And the changes should keep coming via software updates. In December, for example, Google plans to add a capability to the wonderful Recorder app that will be able to summarize your recorded meetings and lectures with the touch of a button. I don't know how the Tensor G3 is going to measure up to chipsets like the Snapdragon 8 Gen 2 in terms of performance. But on the AI-powered features front, it seems like there's no comparison.
More extensive software support
For years, I've been begging Google to offer more than just three guaranteed years of Android updates for its phones. Like Apple, Google controls the software and, in the case of Pixel devices, the hardware. Shouldn't its software support match what Apple does with the iPhone.
Well, the Pixel 8 still doesn't match Apple's iPhone support — instead, it beats Apple rather handily. Google's now promising seven years of Android updates and security patches for the Pixel 8; with an iPhone, you can typically expect five years before a new iOS version drops support for your particular phone.
Phone makers are taking a lot of time to talk about the sustainability of their products. Part of that means you should be able to use the products much longer if you want, and Google's new software support policy reflects that goal..
The Pixel 8 remains cheaper than the competition
Before we froth at the mout about the higher cost for the Pixel 8 — don't worry, we'll get there — let's keep one thing in mind — at $699, you're still paying less for this phone than you would for an iPhone 15 or Galaxy S23. Yes, the value would have been greater if Google had found a way to keep the Pixel 7's $599 starting price, but the value is still there with the Pixel 8.
Google Pixel 8: Reasons to skip
You're paying more than would have for last year's Pixel
There's an unfortunately trend in the smartphone business right now where phone makers seems to be letting costs rise ever so steadily. You're paying =more for the iPhone 15 Pro than you would have for the comparable iPhone 14 model, for instance. And now you can say the same thing about Google's Pixel phone.
Yes, the cost of making smartphones is on the rise, too, and phone makers are at least packing more features into their devices as a way of taking the sting out of rising costs. But at a certain point, when the cost of everything seems to be rising, you have to wonder where it's going to end. And for some people, not paying an extra $100 for a device when there are some pretty impressive midrange phones available for less may seem like a good place to put their foot down on higher costs.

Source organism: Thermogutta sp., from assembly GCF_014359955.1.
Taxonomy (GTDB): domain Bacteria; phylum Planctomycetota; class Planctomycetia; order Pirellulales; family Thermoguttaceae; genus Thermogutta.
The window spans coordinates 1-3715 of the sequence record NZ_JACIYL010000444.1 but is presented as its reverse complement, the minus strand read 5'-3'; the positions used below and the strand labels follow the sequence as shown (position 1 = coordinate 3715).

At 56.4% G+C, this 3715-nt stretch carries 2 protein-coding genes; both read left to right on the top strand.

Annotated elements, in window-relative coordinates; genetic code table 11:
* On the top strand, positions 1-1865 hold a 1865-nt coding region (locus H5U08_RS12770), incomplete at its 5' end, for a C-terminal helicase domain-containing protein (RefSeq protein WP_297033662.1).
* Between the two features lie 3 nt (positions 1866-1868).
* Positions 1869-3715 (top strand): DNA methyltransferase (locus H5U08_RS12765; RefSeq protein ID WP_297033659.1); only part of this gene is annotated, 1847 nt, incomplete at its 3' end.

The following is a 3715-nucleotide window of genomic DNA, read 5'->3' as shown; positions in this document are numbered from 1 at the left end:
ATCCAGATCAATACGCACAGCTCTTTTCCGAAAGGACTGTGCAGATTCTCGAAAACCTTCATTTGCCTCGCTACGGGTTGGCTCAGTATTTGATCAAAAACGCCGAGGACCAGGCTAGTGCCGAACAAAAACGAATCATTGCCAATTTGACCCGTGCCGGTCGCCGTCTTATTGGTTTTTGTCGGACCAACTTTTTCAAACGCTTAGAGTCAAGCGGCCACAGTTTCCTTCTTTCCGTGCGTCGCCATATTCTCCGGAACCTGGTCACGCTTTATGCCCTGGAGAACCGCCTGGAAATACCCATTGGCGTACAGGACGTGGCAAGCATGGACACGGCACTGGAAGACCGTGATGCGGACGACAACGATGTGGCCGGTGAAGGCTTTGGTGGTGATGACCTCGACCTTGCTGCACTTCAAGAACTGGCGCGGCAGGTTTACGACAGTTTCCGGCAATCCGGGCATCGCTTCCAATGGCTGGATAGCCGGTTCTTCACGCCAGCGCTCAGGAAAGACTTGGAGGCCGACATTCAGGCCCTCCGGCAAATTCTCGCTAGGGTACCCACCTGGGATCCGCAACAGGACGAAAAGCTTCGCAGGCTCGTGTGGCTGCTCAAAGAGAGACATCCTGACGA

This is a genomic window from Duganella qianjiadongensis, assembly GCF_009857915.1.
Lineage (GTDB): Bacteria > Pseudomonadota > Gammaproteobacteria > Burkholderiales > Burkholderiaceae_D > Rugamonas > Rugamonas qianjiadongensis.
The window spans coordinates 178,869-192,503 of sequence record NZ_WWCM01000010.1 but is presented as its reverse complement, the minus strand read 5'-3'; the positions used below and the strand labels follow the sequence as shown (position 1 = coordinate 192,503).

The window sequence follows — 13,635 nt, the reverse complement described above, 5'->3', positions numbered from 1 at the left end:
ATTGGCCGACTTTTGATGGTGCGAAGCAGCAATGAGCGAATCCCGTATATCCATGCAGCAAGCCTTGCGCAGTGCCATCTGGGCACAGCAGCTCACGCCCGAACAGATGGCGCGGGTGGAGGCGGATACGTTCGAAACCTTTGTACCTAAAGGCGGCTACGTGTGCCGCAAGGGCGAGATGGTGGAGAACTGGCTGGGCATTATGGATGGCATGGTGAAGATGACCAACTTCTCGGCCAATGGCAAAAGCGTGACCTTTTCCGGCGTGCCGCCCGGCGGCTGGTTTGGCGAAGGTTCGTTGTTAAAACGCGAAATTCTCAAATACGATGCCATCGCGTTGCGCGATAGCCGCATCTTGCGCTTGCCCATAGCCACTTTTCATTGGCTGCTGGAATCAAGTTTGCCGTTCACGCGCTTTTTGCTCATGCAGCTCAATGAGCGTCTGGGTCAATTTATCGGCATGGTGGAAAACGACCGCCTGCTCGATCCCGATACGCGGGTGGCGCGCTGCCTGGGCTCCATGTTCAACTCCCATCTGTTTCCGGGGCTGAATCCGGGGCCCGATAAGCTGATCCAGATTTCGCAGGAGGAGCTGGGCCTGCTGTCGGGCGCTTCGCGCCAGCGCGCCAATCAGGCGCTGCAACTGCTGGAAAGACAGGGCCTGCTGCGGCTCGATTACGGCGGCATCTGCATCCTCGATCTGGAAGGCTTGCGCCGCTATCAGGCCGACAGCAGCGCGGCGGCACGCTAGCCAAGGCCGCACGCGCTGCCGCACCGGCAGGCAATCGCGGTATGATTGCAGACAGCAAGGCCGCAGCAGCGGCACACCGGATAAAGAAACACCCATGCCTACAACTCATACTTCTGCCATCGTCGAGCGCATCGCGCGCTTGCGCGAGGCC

Still no zoom lens
Despite all the camera improvements to the Pixel 8, if you want to zoom in on a subject, you're going to have to rely on a digital zoom and the photo-processing capabilities of Google's Super Res Zoom feature. A dedicated telephoto lens is limited to Google's more expensive Pixel 8 Pro.
We'd write that off as the cost of going for a less expensive smartphone, only the Pixel 8 isn't as less expensive as it used to be. It's getting close in price to the Galaxy S23, and Samsung manages to equip its entry-level smartphone with a telephoto camera.
We're still not sure about battery life
We reserve the right to shift this mark against the Pixel 8 into the positive category should our testing reveal a big jump in battery life over the Pixel 7. But we're going to need time to put the new phone through our battery test first, and until that happens, we have to assume that the latest Pixel continues the trend of recent Google flagships of failing to hold out for a long time on a charge.
The Pixel 8 could make us eat our words, as it does offer a larger battery than the power pack inside the Pixel 7. And it could turn out that the Tensor G3 handles power much more efficiently than previous Tensor silicon. But the fact that Google didn't explicitly tout the long-lasting characteristics of its new phone has us a little suspicious that recent history could repeat itself when we run our battery test on the Pixel 8.
Google Pixel 8 outlook
If you're a fan of Google phones and you've been holding off for an upgrade, there's certainly enough marks in the Pixel 8's favor to justify jumping on one of those preorder deals. But if concerns about performance and battery life are at the front of your mind, it may be worth waiting until we've had more time beyond our Pixel 8 hands-on to more thoroughly evaluate this phone.